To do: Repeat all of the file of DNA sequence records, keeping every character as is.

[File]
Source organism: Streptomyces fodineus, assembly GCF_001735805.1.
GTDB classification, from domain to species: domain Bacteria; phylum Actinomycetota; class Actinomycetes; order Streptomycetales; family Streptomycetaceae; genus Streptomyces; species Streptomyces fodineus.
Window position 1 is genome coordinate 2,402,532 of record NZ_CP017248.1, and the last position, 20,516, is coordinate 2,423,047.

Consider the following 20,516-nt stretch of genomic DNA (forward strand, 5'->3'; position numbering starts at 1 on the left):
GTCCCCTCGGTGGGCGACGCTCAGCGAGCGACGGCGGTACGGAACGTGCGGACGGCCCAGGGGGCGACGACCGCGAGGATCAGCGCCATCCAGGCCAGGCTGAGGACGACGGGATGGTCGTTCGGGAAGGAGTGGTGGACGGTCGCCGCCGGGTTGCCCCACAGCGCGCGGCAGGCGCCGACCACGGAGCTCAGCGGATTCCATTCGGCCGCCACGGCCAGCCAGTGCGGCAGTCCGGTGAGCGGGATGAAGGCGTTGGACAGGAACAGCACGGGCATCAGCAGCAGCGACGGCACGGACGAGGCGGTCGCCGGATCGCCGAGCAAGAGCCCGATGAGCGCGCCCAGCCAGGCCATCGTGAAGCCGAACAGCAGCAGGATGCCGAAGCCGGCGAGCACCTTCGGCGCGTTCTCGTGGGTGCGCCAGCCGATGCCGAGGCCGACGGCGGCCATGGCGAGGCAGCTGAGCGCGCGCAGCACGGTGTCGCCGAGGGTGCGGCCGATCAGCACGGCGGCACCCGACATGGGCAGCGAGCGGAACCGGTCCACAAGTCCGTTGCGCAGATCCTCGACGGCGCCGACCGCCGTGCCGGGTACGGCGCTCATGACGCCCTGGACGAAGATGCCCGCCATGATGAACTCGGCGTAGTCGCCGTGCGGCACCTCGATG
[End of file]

Source organism: Streptomyces fodineus, assembly GCF_001735805.1.
GTDB classification, from domain to species: domain Bacteria; phylum Actinomycetota; class Actinomycetes; order Streptomycetales; family Streptomycetaceae; genus Streptomyces; species Streptomyces fodineus.
Window position 1 is genome coordinate 2,402,532 of record NZ_CP017248.1, and the last position, 20,516, is coordinate 2,423,047.

Consider the following 20,516-nt stretch of genomic DNA (forward strand, 5'->3'; position numbering starts at 1 on the left):
GTCCCCTCGGTGGGCGACGCTCAGCGAGCGACGGCGGTACGGAACGTGCGGACGGCCCAGGGGGCGACGACCGCGAGGATCAGCGCCATCCAGGCCAGGCTGAGGACGACGGGATGGTCGTTCGGGAAGGAGTGGTGGACGGTCGCCGCCGGGTTGCCCCACAGCGCGCGGCAGGCGCCGACCACGGAGCTCAGCGGATTCCATTCGGCCGCCACGGCCAGCCAGTGCGGCAGTCCGGTGAGCGGGATGAAGGCGTTGGACAGGAACAGCACGGGCATCAGCAGCAGCGACGGCACGGACGAGGCGGTCGCCGGATCGCCGAGCAAGAGCCCGATGAGCGCGCCCAGCCAGGCCATCGTGAAGCCGAACAGCAGCAGGATGCCGAAGCCGGCGAGCACCTTCGGCGCGTTCTCGTGGGTGCGCCAGCCGATGCCGAGGCCGACGGCGGCCATGGCGAGGCAGCTGAGCGCGCGCAGCACGGTGTCGCCGAGGGTGCGGCCGATCAGCACGGCGGCACCCGACATGGGCAGCGAGCGGAACCGGTCCACAAGTCCGTTGCGCAGATCCTCGACGGCGCCGACCGCCGTGCCGGGTACGGCGCTCATGACGCCCTGGACGAAGATGCCCGCCATGATGAACTCGGCGTAGTCGCCGTGCGGCACCTCGATG